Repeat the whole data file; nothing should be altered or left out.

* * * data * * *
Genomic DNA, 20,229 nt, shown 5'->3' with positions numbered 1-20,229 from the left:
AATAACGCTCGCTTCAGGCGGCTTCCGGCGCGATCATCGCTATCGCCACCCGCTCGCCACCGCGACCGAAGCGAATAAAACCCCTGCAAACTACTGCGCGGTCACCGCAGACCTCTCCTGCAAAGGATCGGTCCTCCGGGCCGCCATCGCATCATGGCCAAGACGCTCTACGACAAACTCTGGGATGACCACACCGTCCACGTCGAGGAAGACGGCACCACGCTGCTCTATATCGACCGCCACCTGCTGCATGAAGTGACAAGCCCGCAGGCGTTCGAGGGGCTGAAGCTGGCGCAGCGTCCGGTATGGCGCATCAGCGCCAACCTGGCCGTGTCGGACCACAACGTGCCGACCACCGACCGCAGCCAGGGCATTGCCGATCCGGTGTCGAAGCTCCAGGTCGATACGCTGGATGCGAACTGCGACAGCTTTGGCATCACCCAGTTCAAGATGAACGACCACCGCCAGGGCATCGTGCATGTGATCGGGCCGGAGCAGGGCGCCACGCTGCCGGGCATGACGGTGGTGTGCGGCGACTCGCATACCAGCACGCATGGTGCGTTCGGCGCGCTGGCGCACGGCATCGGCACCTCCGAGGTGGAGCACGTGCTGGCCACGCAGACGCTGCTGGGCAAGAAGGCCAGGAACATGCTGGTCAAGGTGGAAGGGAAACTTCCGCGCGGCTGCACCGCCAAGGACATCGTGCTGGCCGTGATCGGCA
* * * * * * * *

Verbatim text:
Genomic DNA, 20,229 nt, shown 5'->3' with positions numbered 1-20,229 from the left:
AATAACGCTCGCTTCAGGCGGCTTCCGGCGCGATCATCGCTATCGCCACCCGCTCGCCACCGCGACCGAAGCGAATAAAACCCCTGCAAACTACTGCGCGGTCACCGCAGACCTCTCCTGCAAAGGATCGGTCCTCCGGGCCGCCATCGCATCATGGCCAAGACGCTCTACGACAAACTCTGGGATGACCACACCGTCCACGTCGAGGAAGACGGCACCACGCTGCTCTATATCGACCGCCACCTGCTGCATGAAGTGACAAGCCCGCAGGCGTTCGAGGGGCTGAAGCTGGCGCAGCGTCCGGTATGGCGCATCAGCGCCAACCTGGCCGTGTCGGACCACAACGTGCCGACCACCGACCGCAGCCAGGGCATTGCCGATCCGGTGTCGAAGCTCCAGGTCGATACGCTGGATGCGAACTGCGACAGCTTTGGCATCACCCAGTTCAAGATGAACGACCACCGCCAGGGCATCGTGCATGTGATCGGGCCGGAGCAGGGCGCCACGCTGCCGGGCATGACGGTGGTGTGCGGCGACTCGCATACCAGCACGCATGGTGCGTTCGGCGCGCTGGCGCACGGCATCGGCACCTCCGAGGTGGAGCACGTGCTGGCCACGCAGACGCTGCTGGGCAAGAAGGCCAGGAACATGCTGGTCAAGGTGGAAGGGAAACTTCCGCGCGGCTGCACCGCCAAGGACATCGTGCTGGCCGTGATCGGCA